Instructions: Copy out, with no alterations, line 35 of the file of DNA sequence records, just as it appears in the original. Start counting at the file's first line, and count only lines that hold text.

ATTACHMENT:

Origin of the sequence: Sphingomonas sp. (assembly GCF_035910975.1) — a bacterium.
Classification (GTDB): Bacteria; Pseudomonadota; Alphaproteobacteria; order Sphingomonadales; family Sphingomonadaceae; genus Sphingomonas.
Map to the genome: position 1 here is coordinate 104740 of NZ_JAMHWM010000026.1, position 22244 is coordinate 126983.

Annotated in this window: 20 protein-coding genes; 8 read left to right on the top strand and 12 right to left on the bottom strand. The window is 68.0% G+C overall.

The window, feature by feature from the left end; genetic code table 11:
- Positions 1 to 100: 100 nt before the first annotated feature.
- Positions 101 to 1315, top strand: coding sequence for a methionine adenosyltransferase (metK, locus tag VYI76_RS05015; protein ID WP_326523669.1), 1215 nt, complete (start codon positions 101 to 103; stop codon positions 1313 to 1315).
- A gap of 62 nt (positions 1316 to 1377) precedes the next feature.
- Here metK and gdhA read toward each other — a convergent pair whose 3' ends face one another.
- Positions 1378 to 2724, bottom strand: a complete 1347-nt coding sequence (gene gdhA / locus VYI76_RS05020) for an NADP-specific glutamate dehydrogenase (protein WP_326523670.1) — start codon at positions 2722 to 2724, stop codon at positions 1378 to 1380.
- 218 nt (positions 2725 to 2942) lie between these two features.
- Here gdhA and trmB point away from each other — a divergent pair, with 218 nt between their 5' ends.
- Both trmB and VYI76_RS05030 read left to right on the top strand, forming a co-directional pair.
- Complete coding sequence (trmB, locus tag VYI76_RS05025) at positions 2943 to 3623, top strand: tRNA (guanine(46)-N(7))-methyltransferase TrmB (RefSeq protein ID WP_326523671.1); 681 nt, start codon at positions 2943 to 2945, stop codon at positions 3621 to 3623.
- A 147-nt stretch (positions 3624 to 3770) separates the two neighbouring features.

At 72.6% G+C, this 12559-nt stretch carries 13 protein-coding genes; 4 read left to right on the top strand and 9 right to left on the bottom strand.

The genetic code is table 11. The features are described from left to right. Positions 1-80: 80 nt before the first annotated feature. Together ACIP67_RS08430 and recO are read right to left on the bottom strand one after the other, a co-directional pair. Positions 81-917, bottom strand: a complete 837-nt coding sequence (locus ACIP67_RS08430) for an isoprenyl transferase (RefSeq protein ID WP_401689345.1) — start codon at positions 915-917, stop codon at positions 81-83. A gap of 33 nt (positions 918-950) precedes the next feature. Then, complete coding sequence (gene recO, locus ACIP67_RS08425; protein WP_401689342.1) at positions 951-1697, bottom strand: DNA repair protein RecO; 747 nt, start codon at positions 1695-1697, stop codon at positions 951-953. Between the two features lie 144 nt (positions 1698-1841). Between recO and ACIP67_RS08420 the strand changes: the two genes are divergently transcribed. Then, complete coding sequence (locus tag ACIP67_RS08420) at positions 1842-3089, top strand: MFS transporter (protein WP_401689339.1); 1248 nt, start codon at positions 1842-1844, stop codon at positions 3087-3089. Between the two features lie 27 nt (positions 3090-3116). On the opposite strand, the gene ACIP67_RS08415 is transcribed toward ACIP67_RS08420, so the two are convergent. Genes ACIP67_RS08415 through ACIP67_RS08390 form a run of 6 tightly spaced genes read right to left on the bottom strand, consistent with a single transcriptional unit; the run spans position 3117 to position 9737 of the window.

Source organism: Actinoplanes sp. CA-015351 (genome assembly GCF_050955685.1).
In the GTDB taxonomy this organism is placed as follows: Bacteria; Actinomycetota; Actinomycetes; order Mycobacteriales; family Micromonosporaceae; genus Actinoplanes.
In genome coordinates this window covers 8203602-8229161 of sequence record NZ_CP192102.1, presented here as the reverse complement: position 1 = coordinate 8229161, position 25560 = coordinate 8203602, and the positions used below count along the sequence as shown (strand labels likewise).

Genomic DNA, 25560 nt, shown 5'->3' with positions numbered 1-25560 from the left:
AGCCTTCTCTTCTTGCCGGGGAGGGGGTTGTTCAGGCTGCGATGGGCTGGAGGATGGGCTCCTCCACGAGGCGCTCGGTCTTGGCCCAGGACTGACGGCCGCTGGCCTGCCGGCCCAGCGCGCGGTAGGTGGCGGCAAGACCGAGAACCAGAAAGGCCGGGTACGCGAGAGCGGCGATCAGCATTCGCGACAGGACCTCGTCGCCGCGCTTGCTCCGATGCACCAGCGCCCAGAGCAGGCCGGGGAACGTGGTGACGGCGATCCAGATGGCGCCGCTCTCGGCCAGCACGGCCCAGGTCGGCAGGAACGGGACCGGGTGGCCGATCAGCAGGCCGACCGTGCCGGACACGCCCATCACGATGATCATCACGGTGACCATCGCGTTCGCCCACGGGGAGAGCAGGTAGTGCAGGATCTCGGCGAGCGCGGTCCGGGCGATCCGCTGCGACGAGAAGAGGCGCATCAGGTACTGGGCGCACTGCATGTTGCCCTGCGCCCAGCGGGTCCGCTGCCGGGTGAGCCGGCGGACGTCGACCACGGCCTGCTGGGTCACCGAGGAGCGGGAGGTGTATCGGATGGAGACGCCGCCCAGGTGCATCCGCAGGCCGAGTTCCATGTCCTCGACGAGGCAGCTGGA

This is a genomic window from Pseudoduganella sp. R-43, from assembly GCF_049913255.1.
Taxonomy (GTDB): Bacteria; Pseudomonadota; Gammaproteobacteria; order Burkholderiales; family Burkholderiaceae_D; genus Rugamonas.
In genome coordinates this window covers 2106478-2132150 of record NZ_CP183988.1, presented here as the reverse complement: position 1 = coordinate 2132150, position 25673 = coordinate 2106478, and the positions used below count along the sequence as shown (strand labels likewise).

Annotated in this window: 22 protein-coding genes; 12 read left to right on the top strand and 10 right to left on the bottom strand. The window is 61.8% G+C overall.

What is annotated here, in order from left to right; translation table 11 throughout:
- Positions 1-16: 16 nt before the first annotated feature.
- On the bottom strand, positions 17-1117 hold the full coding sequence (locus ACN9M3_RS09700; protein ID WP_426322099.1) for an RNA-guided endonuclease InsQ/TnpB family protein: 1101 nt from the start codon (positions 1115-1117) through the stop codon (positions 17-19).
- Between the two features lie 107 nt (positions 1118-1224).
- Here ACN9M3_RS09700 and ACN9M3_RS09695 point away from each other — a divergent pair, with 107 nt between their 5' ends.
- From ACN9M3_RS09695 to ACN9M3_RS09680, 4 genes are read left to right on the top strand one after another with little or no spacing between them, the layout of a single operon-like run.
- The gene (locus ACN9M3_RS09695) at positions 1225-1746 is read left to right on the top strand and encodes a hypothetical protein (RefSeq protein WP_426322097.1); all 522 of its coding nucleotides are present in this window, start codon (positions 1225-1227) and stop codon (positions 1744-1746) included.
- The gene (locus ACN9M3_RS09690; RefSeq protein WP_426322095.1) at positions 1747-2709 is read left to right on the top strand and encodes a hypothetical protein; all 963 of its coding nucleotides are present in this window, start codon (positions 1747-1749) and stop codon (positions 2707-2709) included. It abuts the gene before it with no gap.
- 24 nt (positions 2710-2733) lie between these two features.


- 24 nt (positions 2710-2733) lie between these two features.